South 40 Smokehouse from Marietta, Ga., serves up brisket, pulled pork and ribs Thursday in the office of Sen. Johnny Isakson for his annual barbecue lunch. (Bill Clark/CQ Roll Call)

The smell of pulled pork, Texas beef brisket, Saint Louis pork ribs, baked beans, and creamy mac and cheese wafting through the halls of the Russell Senate Office Building can mean only one thing: Johnny Isakson’s annual barbecue lunch.

Every year, for more than a decade, the senior senator from Georgia feeds his colleagues from both sides of the aisle a BBQ lunch prepared by a pitmaster from his home state. Despite being met with initial pushback from party leaders, the get-together has grown into a highly anticipated event.

After rebuke from Jon Stewart, panel approves 9/11 victim bill
Without funding, victims face cuts to promised compensation, as much as 70 percent

Former “Daily Show” host Jon Stewart, New York Rep. Carolyn B. Maloney and Speaker Nancy Pelosi talk on the Speaker’s balcony Tuesday after a meeting iabout funding for the September 11th Victim Compensation Fund. On Wednesday, the House Judiciary Committee approved legislation extending the fund. (Tom Williams/CQ Roll Call)

A day after comedian Jon Stewart chastised lawmakers for their sparse attendance at a hearing on legislation to help victims of the Sept. 11 terrorist attacks, the House Judiciary Committee approved the bill without even calling a roll call vote, extending a victims fund for decades while offering whatever funding is needed.

Stewart and lawmakers representing the victims have expressed frustration with Congress’ pace in moving the legislation, even after the overseer of the victims fund, Rupa Bhattacharyya, announced in February that she would have to cut payouts to victims for lack of money.

National Democrats take sides in Iowa Senate primary
DSCC and EMILY’s List back Theresa Greenfield in race to take on GOP Sen. Joni Ernst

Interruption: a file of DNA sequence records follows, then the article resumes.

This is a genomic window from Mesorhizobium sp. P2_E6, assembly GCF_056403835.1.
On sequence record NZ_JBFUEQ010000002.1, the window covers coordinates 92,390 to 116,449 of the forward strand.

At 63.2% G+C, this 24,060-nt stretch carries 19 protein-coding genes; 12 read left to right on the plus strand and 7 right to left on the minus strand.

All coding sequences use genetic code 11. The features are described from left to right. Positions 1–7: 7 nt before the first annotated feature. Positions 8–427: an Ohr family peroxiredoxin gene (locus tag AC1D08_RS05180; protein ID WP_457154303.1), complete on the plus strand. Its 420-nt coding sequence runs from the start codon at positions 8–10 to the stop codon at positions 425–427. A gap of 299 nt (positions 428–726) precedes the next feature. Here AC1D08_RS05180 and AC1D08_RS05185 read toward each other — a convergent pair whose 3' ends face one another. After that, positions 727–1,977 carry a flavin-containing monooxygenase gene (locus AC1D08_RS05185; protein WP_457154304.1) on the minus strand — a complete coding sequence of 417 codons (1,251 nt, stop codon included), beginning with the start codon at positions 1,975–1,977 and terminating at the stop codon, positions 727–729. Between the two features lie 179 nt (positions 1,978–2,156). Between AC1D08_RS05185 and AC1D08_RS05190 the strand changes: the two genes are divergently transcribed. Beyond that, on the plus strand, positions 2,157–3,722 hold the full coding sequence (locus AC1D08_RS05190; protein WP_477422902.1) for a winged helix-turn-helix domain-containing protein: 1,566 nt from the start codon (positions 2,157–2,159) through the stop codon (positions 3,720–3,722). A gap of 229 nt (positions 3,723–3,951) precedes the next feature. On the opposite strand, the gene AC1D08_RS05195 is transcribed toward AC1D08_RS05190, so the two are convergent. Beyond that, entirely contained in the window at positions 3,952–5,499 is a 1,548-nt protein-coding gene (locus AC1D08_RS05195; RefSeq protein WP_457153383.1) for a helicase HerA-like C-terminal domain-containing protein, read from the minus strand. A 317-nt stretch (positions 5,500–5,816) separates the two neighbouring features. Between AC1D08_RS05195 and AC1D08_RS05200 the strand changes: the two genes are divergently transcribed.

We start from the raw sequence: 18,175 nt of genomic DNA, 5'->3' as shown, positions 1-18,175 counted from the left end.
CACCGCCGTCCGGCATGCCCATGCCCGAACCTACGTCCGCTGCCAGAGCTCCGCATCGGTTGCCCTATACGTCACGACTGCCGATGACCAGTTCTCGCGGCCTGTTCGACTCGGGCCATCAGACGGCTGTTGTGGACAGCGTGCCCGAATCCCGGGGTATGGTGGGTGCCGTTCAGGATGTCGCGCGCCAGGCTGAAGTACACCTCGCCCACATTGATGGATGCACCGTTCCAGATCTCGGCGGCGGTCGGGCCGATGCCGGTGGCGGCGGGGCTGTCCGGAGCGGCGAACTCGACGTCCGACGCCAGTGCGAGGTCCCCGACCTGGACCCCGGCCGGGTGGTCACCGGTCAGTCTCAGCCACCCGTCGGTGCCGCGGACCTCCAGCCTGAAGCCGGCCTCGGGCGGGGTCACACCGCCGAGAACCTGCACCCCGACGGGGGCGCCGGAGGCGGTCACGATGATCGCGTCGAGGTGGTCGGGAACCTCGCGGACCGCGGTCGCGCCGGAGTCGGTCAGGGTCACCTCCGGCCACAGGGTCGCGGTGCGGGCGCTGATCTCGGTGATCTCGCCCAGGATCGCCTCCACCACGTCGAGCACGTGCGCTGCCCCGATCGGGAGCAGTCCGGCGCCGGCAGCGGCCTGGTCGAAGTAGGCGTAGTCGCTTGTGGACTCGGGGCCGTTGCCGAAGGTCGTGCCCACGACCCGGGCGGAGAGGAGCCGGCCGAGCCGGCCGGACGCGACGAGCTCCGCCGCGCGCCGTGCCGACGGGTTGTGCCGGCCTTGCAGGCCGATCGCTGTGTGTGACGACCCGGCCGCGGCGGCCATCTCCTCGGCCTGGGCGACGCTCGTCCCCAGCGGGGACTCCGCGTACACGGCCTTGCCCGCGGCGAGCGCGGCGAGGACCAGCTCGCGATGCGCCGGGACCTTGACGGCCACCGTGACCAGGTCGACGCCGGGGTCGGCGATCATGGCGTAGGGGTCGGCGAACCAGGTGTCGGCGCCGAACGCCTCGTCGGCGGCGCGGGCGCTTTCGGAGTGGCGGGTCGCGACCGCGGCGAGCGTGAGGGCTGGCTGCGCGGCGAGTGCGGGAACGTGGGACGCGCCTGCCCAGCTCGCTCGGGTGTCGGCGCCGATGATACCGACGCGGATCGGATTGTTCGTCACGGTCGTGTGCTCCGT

Sen. Joni Ernst, R-Iowa, is running for a second term in 2020. (Tom Williams/CQ Roll Call file photo)

Update 3:26 p.m. | National Democrats are taking sides in the primary to take on Republican Sen. Joni Ernst in Iowa, with two groups and a presidential candidate backing Theresa Greenfield, who was an early favorite for a House race last year. 

The Democratic Senatorial Campaign Committee and EMILY’s List, which backs female Democrats who support abortion rights, both announced they were endorsing Greenfield in the race over two other Democrats who are running.

Dems pounce on GOP tariffs civil war and other takeaways from Trump‘s UK visit
Under Trump, U.S. is ‘standing around not doing much,’ former VP Biden says on trail

President Donald Trump inspects a honor guard at Buckingham Palace on Monday. He concluded a three-day state visit on Wednesday, making plenty of news along the way. (Jeff J Mitchell/Getty Images)

ANALYSIS - President Donald Trump ended his U.K. visit Wednesday in an uncharacteristic manner, sitting silently before the television cameras during an unplanned meeting with German Chancellor Angela Merkel. The moment offered a juxtaposition to his full-throated, unapologetic three days on British soil.

“The two leaders sat, smiling at the pool without saying a word,” wrote a reporter who was in Portsmouth, England, where the two leaders met briefly during a reception following a ceremony commemorating the 75th anniversary of World War II’s D-Day invasion.

It’s not just the citizenship question. 2020 census faces other woes
From cybersecurity concerns to untested methods, last-minute hurdles remain

The 2020 census is not the first to face last-minute challenges. Problems with handheld electronics during the 2010 census required the bureau to reintroduce paper enumeration. (Mario Tama/Getty Images file photo)

A project meant to be a decade in preparation, the 2020 census, still faces a number of uncertainties, which experts warn could lead to an inaccurate count with potentially large impacts on federal spending and congressional maps.

Though a pending Supreme Court decision over a citizenship question has dominated much of the conversation surrounding the census, other hurdles include the Census Bureau’s overall funding, cybersecurity concerns and untested methods.